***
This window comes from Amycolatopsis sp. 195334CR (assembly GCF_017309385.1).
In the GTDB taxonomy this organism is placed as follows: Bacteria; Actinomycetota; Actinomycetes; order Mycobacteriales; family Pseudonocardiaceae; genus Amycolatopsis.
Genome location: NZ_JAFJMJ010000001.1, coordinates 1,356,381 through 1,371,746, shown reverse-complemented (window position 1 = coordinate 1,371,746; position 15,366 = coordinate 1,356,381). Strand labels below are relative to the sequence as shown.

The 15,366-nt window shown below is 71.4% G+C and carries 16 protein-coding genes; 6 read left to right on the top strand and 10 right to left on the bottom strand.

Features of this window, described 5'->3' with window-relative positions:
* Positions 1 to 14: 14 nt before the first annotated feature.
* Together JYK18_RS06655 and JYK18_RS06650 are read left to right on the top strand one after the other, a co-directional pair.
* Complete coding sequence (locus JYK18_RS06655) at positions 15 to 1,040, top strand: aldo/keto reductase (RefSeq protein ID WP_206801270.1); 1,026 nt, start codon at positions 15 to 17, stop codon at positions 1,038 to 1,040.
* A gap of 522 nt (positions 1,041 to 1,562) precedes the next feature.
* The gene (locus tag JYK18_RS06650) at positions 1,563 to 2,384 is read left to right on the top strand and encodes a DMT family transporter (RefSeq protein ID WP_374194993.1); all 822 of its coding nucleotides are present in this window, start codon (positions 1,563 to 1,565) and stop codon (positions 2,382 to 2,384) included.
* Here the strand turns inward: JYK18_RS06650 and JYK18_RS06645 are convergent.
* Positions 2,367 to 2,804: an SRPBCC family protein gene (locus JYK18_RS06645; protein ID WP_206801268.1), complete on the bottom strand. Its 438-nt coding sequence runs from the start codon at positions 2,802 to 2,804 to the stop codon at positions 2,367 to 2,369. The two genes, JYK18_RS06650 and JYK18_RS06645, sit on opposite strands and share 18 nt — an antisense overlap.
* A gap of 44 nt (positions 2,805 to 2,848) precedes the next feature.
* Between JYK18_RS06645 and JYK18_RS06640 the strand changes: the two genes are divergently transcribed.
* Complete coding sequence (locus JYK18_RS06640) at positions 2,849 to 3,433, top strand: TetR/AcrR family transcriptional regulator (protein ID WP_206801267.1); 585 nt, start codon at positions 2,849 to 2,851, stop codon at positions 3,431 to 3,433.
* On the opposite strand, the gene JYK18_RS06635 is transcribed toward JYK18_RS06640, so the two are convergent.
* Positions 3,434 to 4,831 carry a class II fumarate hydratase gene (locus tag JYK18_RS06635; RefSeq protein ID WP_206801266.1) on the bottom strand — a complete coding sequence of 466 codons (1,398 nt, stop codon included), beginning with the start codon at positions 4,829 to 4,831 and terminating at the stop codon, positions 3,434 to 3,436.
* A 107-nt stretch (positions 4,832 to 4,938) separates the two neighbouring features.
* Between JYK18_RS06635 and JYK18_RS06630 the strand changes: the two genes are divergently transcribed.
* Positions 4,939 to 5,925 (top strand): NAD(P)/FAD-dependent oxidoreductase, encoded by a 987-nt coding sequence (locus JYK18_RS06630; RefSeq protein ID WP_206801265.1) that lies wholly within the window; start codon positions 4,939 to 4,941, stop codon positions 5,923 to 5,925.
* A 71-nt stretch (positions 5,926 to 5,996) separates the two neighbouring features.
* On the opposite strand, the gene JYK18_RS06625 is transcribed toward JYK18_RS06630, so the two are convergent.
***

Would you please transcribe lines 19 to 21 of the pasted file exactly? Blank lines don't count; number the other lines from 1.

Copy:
* Between JYK18_RS06635 and JYK18_RS06630 the strand changes: the two genes are divergently transcribed.
* Positions 4,939 to 5,925 (top strand): NAD(P)/FAD-dependent oxidoreductase, encoded by a 987-nt coding sequence (locus JYK18_RS06630; RefSeq protein ID WP_206801265.1) that lies wholly within the window; start codon positions 4,939 to 4,941, stop codon positions 5,923 to 5,925.
* A 71-nt stretch (positions 5,926 to 5,996) separates the two neighbouring features.